Cyber security during Coronavirus
Last night my university lecturer suggested I write an article advising people on the cyber risks of working from home and how to avoid them. There’s been so much uncertainty with the alarming spread of the COVID-19 pandemic that has led to many countries enforcing a nationwide lockdown. Consequently, offices and academic institutions have been forced to close down. In Australia we see this happening in pockets of industry and I’m sure we are yet to face the peak. Companies and schools across the world are either migrating their work exclusively to the digital medium now, or working out how to do so.
Unfortunately, hackers and cyber scammers are trying to take advantage of the vulnerabilities that have arisen due to this very situation. Employees are being forced to trade the secure, monitored connections at the offices for open Wi-Fi connections at home. This makes people far more susceptible to cyberattacks. Cyber criminals are launching attacks that specifically prey on people’s fear of the COVID-19 pandemic. Let’s take a closer look at some of these threats and explore how to protect ourselves from them.
1) Corona-themed Scams
Phishing Attempts. Cyber criminals have been sending out phishing emails under the guise of coronavirus campaign material, or as supposed work updates from employers. Many of these phishing emails contain malicious software, which penetrates your computer’s system to steal data. The phishing scenario has become so serious that the World Health Organization (WHO) specifically issued a statement on the matter. They informed the general public about criminals that are impersonating WHO members in order to steal sensitive information and money. Be careful not to allow your panic over COVID-19 to distract you from taking traditional security precautions. Never hand out any sensitive information such as passwords or credit card numbers, and closely scrutinize the sender’s details of any emails you receive.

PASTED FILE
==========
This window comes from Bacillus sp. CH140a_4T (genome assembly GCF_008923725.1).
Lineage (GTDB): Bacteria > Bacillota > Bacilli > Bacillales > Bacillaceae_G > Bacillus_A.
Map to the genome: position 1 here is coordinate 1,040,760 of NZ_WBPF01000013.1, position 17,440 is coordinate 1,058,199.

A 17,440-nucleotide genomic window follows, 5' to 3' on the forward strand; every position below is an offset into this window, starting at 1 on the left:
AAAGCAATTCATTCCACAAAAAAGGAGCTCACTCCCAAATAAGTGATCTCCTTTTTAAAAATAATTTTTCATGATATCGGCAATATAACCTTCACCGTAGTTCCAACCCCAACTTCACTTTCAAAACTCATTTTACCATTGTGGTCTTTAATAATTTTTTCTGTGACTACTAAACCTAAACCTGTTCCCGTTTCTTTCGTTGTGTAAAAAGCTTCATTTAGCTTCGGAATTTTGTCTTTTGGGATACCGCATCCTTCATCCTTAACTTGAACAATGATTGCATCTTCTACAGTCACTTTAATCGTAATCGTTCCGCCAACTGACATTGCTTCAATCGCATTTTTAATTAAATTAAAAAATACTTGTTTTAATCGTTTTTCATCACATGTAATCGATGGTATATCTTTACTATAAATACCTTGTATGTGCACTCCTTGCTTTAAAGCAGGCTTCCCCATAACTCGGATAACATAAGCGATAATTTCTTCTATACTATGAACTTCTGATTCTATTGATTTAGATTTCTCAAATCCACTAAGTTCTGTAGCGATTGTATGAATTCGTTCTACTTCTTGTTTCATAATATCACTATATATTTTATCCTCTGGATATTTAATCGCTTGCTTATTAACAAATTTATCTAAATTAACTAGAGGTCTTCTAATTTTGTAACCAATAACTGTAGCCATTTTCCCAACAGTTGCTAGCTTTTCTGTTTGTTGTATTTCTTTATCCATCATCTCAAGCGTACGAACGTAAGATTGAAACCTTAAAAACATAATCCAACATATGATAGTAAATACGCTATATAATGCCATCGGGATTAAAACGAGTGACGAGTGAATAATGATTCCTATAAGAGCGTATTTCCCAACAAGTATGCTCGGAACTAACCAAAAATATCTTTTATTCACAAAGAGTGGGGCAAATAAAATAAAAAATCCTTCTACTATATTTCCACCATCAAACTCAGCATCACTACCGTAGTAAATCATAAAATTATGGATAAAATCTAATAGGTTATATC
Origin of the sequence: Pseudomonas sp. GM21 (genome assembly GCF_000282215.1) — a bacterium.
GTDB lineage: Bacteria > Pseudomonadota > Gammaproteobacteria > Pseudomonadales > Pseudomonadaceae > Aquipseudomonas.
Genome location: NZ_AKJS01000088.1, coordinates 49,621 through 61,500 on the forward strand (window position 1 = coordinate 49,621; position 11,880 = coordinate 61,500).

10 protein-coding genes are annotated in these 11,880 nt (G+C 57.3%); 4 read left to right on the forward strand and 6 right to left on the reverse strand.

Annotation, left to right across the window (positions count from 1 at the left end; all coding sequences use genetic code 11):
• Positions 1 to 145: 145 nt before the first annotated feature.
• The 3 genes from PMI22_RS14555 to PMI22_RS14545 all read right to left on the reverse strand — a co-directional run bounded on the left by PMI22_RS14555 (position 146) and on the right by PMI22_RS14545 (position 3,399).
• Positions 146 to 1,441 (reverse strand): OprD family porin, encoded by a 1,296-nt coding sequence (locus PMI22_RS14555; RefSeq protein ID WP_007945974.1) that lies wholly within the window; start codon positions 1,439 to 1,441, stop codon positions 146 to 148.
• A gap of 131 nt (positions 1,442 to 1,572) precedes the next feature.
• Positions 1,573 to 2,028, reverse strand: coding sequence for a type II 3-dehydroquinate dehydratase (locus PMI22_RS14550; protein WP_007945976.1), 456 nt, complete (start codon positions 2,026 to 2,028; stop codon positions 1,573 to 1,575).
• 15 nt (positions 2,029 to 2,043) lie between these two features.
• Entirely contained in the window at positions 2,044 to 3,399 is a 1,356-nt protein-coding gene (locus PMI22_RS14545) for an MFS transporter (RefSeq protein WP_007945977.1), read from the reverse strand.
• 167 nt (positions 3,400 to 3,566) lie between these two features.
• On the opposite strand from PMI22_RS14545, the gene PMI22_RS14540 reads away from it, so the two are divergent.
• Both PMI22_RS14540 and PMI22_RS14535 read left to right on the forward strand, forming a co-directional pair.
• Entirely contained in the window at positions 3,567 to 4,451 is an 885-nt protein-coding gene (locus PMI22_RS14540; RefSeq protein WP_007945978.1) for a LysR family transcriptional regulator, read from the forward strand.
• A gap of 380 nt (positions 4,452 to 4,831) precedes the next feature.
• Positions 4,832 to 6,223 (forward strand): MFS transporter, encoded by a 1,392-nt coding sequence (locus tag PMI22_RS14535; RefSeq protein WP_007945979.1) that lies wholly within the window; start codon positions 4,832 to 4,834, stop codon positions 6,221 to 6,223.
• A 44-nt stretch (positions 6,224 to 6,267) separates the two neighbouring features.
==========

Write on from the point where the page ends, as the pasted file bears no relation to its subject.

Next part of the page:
Malware hidden in downloads. Another tactic that cyber criminals have employed is the creation of COVID-19 related content, such as videos or articles, which contain downloadable malware concealed inside. While the malicious software can be of various types, they all serve the same purpose; to illegally obtain sensitive information or money from vulnerable users. It has even been reported that the application released by Iran’s Health Ministry for monitoring potential COVID-19 symptoms is, in reality, a form of spyware. This has yet to be confirmed, however.
Sale of counterfeit and fraudulent items. As of March 2020, there have been reports by the National Fraud Intelligence Bureau (NFIB), UK of over 20 fraudulent cases pertaining to COVID-19. Scams include criminals promising ‘maps’ of infected persons in the buyer’s vicinity, as well as the sale of face masks, in exchange for cryptocurrency. These schemes have resulted in estimated losses of over £800,000 in the UK alone.
2) Working from Home